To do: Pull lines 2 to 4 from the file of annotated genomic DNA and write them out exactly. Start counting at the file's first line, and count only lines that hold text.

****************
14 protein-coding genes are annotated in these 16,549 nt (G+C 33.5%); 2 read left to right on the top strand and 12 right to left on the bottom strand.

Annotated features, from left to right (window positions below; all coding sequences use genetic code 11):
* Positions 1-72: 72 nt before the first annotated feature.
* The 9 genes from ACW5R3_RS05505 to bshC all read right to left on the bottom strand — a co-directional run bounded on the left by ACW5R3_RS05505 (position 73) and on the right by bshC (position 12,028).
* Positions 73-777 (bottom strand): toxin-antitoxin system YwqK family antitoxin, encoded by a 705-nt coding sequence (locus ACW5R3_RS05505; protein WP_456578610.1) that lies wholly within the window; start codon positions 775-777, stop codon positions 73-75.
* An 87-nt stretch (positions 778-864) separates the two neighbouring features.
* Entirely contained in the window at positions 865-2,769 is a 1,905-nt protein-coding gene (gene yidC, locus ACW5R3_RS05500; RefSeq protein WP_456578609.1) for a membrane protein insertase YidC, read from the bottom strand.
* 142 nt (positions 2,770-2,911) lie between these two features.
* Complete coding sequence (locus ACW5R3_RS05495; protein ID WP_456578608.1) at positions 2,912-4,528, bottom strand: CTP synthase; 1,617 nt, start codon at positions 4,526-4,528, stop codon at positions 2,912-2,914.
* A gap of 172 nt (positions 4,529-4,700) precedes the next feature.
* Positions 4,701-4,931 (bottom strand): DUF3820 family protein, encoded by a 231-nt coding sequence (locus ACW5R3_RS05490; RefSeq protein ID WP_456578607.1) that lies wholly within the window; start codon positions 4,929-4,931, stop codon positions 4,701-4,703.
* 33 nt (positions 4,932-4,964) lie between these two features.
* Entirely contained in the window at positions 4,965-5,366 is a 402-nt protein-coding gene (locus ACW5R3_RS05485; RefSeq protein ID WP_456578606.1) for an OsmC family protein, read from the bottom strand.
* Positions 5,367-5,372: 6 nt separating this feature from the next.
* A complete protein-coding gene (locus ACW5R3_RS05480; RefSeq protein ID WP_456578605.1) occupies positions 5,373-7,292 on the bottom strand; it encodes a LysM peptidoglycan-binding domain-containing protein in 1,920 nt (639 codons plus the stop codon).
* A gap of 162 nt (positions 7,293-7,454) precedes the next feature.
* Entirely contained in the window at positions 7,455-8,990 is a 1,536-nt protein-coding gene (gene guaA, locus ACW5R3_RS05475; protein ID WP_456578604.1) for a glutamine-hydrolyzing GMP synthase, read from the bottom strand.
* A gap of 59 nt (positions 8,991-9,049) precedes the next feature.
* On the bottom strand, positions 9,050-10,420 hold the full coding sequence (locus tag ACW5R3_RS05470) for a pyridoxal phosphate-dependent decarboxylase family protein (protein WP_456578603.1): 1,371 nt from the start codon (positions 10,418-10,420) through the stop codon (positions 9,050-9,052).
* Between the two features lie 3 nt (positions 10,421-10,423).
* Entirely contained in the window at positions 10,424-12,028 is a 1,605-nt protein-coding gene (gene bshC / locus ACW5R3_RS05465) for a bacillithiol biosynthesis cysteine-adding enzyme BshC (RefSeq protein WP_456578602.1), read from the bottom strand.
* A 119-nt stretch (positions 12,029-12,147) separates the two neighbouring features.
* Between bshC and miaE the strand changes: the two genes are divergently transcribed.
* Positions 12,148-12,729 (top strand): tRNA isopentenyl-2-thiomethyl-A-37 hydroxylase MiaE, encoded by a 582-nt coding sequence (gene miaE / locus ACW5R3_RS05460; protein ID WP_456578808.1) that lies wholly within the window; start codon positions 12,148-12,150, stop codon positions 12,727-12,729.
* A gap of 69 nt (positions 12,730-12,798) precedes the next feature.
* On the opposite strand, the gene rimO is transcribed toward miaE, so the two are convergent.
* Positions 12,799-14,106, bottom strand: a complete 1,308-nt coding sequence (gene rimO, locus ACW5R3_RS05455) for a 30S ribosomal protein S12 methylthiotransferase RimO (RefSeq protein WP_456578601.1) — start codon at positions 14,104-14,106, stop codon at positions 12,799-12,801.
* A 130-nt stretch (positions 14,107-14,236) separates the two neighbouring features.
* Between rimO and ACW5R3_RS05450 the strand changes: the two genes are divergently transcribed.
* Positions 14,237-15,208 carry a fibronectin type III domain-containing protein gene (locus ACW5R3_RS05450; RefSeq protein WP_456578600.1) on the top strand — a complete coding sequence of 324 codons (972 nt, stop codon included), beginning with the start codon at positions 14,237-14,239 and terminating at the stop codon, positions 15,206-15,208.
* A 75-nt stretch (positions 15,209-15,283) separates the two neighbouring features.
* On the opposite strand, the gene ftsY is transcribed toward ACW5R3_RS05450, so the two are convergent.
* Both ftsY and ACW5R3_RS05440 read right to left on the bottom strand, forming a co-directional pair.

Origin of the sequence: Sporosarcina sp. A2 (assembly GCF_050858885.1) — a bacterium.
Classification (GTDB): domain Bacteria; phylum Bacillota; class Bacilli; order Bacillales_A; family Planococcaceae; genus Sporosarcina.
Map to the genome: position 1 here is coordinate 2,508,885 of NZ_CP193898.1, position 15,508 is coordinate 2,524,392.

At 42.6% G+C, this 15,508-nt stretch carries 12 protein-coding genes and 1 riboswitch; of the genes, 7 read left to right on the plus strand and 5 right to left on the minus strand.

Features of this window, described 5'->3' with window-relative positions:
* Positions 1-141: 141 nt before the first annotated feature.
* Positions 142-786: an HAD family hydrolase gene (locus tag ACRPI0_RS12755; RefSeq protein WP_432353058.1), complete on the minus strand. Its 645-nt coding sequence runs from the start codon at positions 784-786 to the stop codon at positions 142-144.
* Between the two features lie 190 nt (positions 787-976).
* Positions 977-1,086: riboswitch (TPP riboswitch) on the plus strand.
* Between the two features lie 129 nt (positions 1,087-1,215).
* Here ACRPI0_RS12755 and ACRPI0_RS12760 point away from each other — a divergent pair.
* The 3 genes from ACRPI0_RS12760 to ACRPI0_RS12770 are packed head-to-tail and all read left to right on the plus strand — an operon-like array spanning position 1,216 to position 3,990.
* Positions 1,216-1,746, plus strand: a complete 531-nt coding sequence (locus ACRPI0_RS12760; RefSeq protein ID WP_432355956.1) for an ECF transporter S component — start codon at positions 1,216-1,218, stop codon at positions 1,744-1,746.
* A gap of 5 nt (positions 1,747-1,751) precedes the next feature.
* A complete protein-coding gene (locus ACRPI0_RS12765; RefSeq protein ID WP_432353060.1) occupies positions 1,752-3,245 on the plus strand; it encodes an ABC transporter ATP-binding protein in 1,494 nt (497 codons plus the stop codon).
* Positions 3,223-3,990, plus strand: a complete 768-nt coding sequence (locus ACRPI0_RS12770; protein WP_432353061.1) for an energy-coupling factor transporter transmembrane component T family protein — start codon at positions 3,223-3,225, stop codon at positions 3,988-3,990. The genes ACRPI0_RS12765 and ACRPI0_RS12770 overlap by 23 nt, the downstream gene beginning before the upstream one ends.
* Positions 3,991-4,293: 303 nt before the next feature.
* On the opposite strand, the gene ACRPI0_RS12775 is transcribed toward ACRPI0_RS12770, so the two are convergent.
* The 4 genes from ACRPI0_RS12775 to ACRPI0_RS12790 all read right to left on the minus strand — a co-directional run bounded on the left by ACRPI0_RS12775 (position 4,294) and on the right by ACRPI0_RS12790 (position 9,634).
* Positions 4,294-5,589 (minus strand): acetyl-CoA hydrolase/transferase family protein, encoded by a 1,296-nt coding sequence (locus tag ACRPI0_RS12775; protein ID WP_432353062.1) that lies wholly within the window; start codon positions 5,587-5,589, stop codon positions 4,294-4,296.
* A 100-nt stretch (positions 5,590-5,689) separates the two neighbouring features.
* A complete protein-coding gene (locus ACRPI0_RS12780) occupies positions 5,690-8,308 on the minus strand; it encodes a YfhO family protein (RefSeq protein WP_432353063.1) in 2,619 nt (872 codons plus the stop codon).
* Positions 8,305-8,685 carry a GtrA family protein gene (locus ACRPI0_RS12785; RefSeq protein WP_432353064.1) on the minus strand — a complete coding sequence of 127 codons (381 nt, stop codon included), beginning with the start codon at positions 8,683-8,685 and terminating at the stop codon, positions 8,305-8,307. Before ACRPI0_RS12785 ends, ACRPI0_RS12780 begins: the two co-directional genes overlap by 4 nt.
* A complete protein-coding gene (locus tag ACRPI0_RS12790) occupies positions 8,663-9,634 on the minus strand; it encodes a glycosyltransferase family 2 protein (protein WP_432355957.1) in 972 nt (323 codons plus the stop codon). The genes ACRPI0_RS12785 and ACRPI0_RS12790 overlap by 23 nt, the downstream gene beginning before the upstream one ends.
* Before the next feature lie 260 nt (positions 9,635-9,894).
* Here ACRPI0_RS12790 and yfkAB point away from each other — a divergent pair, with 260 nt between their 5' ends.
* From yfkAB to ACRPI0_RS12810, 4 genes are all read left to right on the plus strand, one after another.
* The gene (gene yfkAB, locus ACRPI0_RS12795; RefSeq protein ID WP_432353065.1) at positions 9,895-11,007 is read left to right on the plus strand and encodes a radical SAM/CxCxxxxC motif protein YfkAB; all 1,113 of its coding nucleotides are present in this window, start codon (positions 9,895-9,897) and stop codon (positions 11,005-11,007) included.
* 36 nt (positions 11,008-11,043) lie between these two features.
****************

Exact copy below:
Annotated features, from left to right (window positions below; all coding sequences use genetic code 11):
* Positions 1-72: 72 nt before the first annotated feature.
* The 9 genes from ACW5R3_RS05505 to bshC all read right to left on the bottom strand — a co-directional run bounded on the left by ACW5R3_RS05505 (position 73) and on the right by bshC (position 12,028).